The path is a little over 1000 miles of arduous terrain, taking in some of the highest foot-trafficked mountain passes in the world. Only for those with a keen sense of adventure and the stamina of a high-altitude yak.
Jordan Trail: As the name suggests, this varying trail spans the length of the beautiful country of Jordan, from the mountainous Um Qais in the north, to Aqaba and the crystal-clear waters if the Red Sea in the south. The route takes you through historical sites and villages, including the ancient Nabataean city of Petra: one of the New 7 Wonders of the World.
Keep heading south into Wadi Rum, a desert famed for its rugged beauty, before finishing with a welcomed dip in the Red Sea, where it is possible to look across and see Israel, Egypt and Saudi Arabia.
Via Alpina: This is the ultimate European alpine thru-hike, passing through Monaco, France, Italy, Switzerland, Lichtenstein, Germany, Austria and Slovenia. The route take you over passes well in excess of 10,000 feet, and over 3000 miles of vastly contrasting terrain. It is best to undertake this challenge in the summer months, as much of the trail will be cut off by snow in winter.
Camino de Santiago: Translated as “The Way of St. James”, this traditional Christian pilgrimage has become more of a thru-hikers pilgrimage in recent times, with thousands of people flocking to hike this every year.
The route actually begins (or ends) in Saint Jean Pied de Port in France, and terminates at the Cathedral de Compostela in Galicia, Spain. The approximately 500-mile route takes in the city of Pamplona, famous for the annual Running of the Bulls.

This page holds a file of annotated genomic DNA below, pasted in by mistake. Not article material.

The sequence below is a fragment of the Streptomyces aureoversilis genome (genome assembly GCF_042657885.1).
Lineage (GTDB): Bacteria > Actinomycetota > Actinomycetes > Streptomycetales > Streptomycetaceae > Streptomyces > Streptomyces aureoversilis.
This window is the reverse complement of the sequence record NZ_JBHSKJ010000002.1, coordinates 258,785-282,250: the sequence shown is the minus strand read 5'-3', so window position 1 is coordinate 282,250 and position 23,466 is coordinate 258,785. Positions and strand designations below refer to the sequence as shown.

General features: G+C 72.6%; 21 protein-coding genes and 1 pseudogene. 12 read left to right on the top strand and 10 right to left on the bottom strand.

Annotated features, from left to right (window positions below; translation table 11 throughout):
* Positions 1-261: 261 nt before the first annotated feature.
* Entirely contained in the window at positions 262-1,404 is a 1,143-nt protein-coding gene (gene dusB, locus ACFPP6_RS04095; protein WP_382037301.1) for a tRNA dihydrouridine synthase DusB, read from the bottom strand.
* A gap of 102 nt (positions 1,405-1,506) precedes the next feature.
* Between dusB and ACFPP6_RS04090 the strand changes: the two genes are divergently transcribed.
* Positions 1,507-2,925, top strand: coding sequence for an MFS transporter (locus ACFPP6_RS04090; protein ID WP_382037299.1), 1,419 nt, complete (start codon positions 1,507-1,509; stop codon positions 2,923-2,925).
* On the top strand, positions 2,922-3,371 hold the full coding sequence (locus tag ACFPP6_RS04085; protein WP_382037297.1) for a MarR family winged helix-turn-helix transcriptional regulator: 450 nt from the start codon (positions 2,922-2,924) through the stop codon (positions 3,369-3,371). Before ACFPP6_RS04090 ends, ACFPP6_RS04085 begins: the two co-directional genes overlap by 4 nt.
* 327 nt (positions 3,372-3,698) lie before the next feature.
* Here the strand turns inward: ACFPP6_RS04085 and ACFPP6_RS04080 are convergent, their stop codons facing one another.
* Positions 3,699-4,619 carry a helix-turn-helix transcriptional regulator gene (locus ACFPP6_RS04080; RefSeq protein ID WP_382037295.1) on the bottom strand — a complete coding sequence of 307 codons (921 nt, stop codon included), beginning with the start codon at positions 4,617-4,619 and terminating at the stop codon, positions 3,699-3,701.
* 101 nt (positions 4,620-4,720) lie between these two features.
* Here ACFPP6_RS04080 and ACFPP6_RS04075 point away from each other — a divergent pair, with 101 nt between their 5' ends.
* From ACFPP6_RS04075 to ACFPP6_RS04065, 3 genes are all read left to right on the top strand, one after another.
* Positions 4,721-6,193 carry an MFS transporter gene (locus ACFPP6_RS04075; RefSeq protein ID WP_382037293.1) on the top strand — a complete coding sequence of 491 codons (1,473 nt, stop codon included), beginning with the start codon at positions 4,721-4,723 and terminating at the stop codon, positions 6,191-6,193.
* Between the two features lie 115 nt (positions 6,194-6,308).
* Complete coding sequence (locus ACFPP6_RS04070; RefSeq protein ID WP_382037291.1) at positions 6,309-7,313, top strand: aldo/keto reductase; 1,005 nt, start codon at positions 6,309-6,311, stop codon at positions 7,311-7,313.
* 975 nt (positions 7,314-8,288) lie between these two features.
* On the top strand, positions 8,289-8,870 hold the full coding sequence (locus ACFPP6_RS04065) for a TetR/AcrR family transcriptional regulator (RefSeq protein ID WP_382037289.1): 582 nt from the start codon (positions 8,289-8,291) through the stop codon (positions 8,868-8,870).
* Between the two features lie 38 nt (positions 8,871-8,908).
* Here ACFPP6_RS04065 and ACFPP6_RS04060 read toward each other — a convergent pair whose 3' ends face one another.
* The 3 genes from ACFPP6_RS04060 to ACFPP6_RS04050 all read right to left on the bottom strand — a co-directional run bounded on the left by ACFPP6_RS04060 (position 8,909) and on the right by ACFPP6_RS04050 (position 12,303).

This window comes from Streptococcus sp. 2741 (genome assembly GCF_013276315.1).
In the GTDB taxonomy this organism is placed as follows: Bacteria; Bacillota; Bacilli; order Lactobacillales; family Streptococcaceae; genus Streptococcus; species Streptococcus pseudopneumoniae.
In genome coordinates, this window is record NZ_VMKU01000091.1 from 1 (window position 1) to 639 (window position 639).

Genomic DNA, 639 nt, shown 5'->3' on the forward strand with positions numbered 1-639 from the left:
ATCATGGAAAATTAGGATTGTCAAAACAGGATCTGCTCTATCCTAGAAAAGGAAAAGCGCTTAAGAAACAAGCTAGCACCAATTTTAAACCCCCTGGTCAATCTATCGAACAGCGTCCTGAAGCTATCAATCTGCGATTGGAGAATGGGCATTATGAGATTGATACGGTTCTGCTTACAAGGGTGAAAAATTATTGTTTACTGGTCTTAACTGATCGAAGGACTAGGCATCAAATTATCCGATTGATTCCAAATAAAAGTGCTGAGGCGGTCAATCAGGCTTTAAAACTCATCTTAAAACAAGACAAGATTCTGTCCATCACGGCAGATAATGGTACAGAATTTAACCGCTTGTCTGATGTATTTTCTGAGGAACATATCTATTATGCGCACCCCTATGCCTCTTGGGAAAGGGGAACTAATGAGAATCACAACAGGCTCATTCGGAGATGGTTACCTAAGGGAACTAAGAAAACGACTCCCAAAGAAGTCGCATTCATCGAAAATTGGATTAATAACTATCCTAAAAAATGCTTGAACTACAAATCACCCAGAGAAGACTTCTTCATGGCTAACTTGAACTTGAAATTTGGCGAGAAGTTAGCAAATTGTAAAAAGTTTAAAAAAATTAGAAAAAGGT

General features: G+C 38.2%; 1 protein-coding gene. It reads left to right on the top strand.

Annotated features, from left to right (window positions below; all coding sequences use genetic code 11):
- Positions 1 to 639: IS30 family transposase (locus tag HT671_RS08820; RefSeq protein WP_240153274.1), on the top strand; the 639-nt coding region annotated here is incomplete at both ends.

How to train for a thru-hike
It is a fact that the people who begin their thru-hikes in decent shape are the ones most likely to finish it. I have always been a fan of activity-specific training. This means that if I am training to go on a long hike with a heavy pack on my back, then I put a lot of stuff in my backpack and go off on shorter hikes.
This trains my legs, but also my back and core strength to be able to handle a pack all day long. In fact, while I am out on these training hikes, I make sure my pack is heavier than it is going to be when I am out on my super long hike.
I also find that cycling strengthens a lot of the muscles that you will be using to power up those hills and mountains. It is a great way to achieve this without putting any unwanted strain on your joints. But at the end of the day, you are going to get a whole lot fitter when out on your thru-hike, so do not overdo it and burnout before you even begin.
Mental preparation is just as important as the physical side. If you are heading off on a thru hike and need to get mentally prepared, check out our tips and tricks here: How To Mentally Prepare For a Thru-Hike: Tips, Tricks and Advice